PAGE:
June 23 / 7:00 PM Staging The Daffy Dame by Anne García-Romero
June 30 / 7:00 PM STANDBY by Christina McMahon
July 7 / 7:00 PM Bad Touch by Joyce Carol Oates
All performances will be held at the UCSB Art, Design and Architecture Museum at 7:00pm
Please join us before the readings at 6:30pm for a reception with the playwright!
Staging The Daffy Dame by Anne García-Romero, directed by Risa Brainin
In the present, on the campus of a California public university, Lupe, 30s, a Latina theatre professor, directs a production of the 1613 Spanish Golden Age comedy, La Dama Boba (The Daffy Dame), by Lope de Vega, with a cast of four university students and two community professionals. Amidst budget cuts, diversity protests and faculty opposition, Lupe employs non-traditional casting as she attempts to stage a “bare bones” version of this classical comedy from the Spanish canon. In La Dama Boba, two sisters, Finea and Nise, are in love with a poor schoolteacher, Laurencio, but their lives are upended when their father, Octavio, arranges for Finea to marry a nobleman, Liseo. Nise, the elder sister, is educated while, Finea, the younger, is daffy. However, Finea gains a new kind of intelligence through the power of love. While Lupe directs her actors, tempers flare as conflicts arise when the company addresses issues of race, class and gender in portraying these roles. As opening night approaches, Lope de Vega’s comedy challenges the company to confront their own prejudices by asking the question: Can love help us overcome our differences and truly lead us to a new kind of knowledge?
Anne García-Romero’s plays include Provenance, Paloma, Earthquake Chica, Mary Domingo, Mary Peabody in Cuba and Santa Concepción. Her plays have been developed and produced at the Public Theater, O’Neill National Playwrights Conference, the Goodman Theatre, the Mark Taper Forum and South Coast Repertory. She’s been a Jerome Fellow at the Playwrights’ Center and is an alumna of New Dramatists. She holds an MFA in Playwriting from the Yale School of Drama and a Ph.D. in Theater Studies from UC Santa Barbara. She is the Thomas J. and Robert T. Rolfs Assistant Professor in the Department of Film, Television and Theatre at the University of Notre Dame where she teaches playwriting and theatre studies. She’s a Resident Playwright at Chicago Dramatists.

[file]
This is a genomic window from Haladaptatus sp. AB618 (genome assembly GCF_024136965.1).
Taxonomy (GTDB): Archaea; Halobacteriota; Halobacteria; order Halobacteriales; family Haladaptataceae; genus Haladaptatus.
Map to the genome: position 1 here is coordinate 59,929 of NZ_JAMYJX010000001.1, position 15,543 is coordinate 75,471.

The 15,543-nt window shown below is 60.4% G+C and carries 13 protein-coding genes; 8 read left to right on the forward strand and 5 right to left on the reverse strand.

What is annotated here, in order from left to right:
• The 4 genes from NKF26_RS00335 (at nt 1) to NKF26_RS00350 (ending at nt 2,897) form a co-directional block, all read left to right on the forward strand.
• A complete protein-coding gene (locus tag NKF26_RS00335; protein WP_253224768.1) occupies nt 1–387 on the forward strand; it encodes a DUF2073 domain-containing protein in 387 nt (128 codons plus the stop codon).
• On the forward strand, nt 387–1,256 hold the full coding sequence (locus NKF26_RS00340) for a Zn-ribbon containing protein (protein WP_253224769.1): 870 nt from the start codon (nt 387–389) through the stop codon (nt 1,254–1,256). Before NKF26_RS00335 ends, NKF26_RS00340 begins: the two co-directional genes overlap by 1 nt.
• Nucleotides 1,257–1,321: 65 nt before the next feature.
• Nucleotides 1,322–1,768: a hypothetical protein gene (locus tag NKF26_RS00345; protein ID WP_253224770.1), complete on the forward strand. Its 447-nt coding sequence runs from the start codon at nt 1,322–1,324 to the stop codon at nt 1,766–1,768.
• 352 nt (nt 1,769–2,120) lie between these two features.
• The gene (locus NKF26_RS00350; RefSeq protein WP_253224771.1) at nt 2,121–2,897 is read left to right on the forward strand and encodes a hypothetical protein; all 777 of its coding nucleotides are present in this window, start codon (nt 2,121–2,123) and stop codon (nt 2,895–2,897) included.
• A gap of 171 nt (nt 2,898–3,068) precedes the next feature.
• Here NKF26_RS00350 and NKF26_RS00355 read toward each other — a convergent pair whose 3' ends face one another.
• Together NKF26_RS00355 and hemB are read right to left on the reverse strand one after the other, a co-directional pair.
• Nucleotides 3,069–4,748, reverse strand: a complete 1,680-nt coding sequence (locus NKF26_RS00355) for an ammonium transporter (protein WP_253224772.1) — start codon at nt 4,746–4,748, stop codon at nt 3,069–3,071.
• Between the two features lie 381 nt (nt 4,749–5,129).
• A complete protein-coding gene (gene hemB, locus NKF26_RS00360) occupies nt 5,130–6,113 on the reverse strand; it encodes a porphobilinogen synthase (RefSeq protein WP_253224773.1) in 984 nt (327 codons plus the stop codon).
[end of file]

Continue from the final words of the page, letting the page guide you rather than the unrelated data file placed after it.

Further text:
STANDBY by Christina McMahon, directed by Risa Brainin
A scene of terror. A plane in freefall, a hijacking. A woman opens her eyes in fear after meditating. Is it really happening? Or is it a delusion, like her no-nonsense nurse practitioner sister says? What is actually going on with their 64-year-old father? To find out, Carina and Audra must fly halfway across the world to the Cape Verde Islands in West Africa, where their father, Martin, has been volunteering. For Carina, an anthropologist who has built her career in Africa, it is also a journey back to trauma. The memory of a dark hour in Mozambique is still fresh in her mind – hidden from her loved ones and unhealed by her compulsive meditations. Returning to the so-called “Dark Continent” means battling her own personal and professional demons, soothing childhood wounds, and watching her father dance with death. Together they breathe deeply, and search for the truth in the trauma.
Christina Sian McMahon is a creative writer, academic, and meditation teacher. STANDBY is her first individually authored script. The play received a reading at UC-Santa Barbara in Spring 2014 under the auspices of the LAUNCH PAD program for new play development. It was directed by Risa Brainin. During the almost 4 years she lived on the Cape Verde Islands, she co-wrote and co-directed two plays: Sapatos em Pedaços (“Shoes in Pieces”), an adaptation of a Cape Verdean fairytale, and Prisão do Tarrafal (“Tarrafal Prison”), a docudrama based on testimonies by ex-prisoners of Cape Verde’s colonial-era concentration camp. The latter received a full production at the 2007 Mindelact International Theatre Festival in Cape Verde. Christina received her Ph.D. in Theatre from Northwestern University in 2008. She is a tenured theatre studies professor at UC-Santa Barbara, and the author of Recasting Transnationalism through Performance: Theatre Festivals in Cape Verde, Mozambique, and Brazil (Palgrave Macmillan 2014). She is also a contributor to Conscious Lifestyle magazine, and a new children’s story author (www.christinamcmahon.org).
Bad Touch by Joyce Carol Oates, directed by Risa Brainin
An irreverent, outspoken, & deeply idealistic young woman moves to the Midwest to begin a new life teaching in the "heartland"--but her unbridled tongue & sense of humor get her in trouble. Where integrity is interpreted as a threat to the community -- how can Hypathia Applebaum prevail?
In addition to her career as a writer of novels, short stories, critical essays and poetry which have earned for her a National Book Award, a National President’s Medal in the Humanities, and membership in the American Academy of Arts and Letters, Joyce Carol Oates is the author of a number of plays that have been produced in the United States, France, Italy, and Canada (Quebec) at such venues as the Humana Festival of New American Plays (Louisville, KY), the Contemporary American Theatre Festival (Shepherdstown, WV), Theatre J (Washington, D.C.), McCarter Theater (Princeton, NJ), L.A. Theatre Works, and Theatricum Botanicum (Topanga, CA), and elsewhere. Her work has also appeared in the Edinburgh and New York City Fringe festivals. Plays by Joyce Carol Oates are available at Samuel French, Inc.
This program is supported by the UCSB Summer Sessions Cultural and Enrichment Grant.